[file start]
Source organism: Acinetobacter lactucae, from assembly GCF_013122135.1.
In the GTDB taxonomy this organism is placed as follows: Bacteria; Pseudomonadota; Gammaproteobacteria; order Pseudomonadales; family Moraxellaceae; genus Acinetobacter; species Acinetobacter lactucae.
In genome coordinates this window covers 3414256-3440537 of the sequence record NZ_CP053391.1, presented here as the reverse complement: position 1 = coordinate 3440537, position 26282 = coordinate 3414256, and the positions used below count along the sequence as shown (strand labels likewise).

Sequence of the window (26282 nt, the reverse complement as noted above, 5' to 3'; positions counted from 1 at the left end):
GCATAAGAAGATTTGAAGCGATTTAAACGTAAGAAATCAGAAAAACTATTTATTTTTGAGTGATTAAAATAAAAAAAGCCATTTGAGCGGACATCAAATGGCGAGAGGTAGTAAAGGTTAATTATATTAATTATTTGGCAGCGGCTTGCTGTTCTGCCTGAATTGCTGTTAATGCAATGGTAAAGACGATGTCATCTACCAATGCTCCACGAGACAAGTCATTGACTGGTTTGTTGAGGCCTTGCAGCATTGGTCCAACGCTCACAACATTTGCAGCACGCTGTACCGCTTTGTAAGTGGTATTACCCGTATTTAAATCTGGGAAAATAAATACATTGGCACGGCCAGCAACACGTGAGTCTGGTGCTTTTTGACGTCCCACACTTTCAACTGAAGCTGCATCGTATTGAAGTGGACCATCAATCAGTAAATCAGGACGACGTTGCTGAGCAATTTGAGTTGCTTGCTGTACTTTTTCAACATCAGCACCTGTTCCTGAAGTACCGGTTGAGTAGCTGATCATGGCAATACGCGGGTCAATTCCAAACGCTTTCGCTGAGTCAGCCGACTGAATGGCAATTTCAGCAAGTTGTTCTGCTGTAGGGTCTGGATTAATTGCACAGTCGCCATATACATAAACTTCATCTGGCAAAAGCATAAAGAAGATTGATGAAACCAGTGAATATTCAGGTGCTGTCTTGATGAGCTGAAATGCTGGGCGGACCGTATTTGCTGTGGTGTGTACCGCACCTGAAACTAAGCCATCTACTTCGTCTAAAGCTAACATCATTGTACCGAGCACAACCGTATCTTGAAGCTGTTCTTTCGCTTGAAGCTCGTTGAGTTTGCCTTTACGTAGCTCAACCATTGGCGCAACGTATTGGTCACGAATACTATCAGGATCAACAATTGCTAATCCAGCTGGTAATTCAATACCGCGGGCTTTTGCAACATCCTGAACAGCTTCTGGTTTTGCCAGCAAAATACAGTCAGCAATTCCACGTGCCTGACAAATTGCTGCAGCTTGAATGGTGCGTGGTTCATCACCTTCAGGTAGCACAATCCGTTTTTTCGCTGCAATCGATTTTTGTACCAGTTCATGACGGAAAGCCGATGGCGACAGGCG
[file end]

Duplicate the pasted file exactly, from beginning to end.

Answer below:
Source organism: Acinetobacter lactucae, from assembly GCF_013122135.1.
In the GTDB taxonomy this organism is placed as follows: Bacteria; Pseudomonadota; Gammaproteobacteria; order Pseudomonadales; family Moraxellaceae; genus Acinetobacter; species Acinetobacter lactucae.
In genome coordinates this window covers 3414256-3440537 of the sequence record NZ_CP053391.1, presented here as the reverse complement: position 1 = coordinate 3440537, position 26282 = coordinate 3414256, and the positions used below count along the sequence as shown (strand labels likewise).

Sequence of the window (26282 nt, the reverse complement as noted above, 5' to 3'; positions counted from 1 at the left end):
GCATAAGAAGATTTGAAGCGATTTAAACGTAAGAAATCAGAAAAACTATTTATTTTTGAGTGATTAAAATAAAAAAAGCCATTTGAGCGGACATCAAATGGCGAGAGGTAGTAAAGGTTAATTATATTAATTATTTGGCAGCGGCTTGCTGTTCTGCCTGAATTGCTGTTAATGCAATGGTAAAGACGATGTCATCTACCAATGCTCCACGAGACAAGTCATTGACTGGTTTGTTGAGGCCTTGCAGCATTGGTCCAACGCTCACAACATTTGCAGCACGCTGTACCGCTTTGTAAGTGGTATTACCCGTATTTAAATCTGGGAAAATAAATACATTGGCACGGCCAGCAACACGTGAGTCTGGTGCTTTTTGACGTCCCACACTTTCAACTGAAGCTGCATCGTATTGAAGTGGACCATCAATCAGTAAATCAGGACGACGTTGCTGAGCAATTTGAGTTGCTTGCTGTACTTTTTCAACATCAGCACCTGTTCCTGAAGTACCGGTTGAGTAGCTGATCATGGCAATACGCGGGTCAATTCCAAACGCTTTCGCTGAGTCAGCCGACTGAATGGCAATTTCAGCAAGTTGTTCTGCTGTAGGGTCTGGATTAATTGCACAGTCGCCATATACATAAACTTCATCTGGCAAAAGCATAAAGAAGATTGATGAAACCAGTGAATATTCAGGTGCTGTCTTGATGAGCTGAAATGCTGGGCGGACCGTATTTGCTGTGGTGTGTACCGCACCTGAAACTAAGCCATCTACTTCGTCTAAAGCTAACATCATTGTACCGAGCACAACCGTATCTTGAAGCTGTTCTTTCGCTTGAAGCTCGTTGAGTTTGCCTTTACGTAGCTCAACCATTGGCGCAACGTATTGGTCACGAATACTATCAGGATCAACAATTGCTAATCCAGCTGGTAATTCAATACCGCGGGCTTTTGCAACATCCTGAACAGCTTCTGGTTTTGCCAGCAAAATACAGTCAGCAATTCCACGTGCCTGACAAATTGCTGCAGCTTGAATGGTGCGTGGTTCATCACCTTCAGGTAGCACAATCCGTTTTTTCGCTGCAATCGATTTTTGTACCAGTTCATGACGGAAAGCCGATGGCGACAGGCG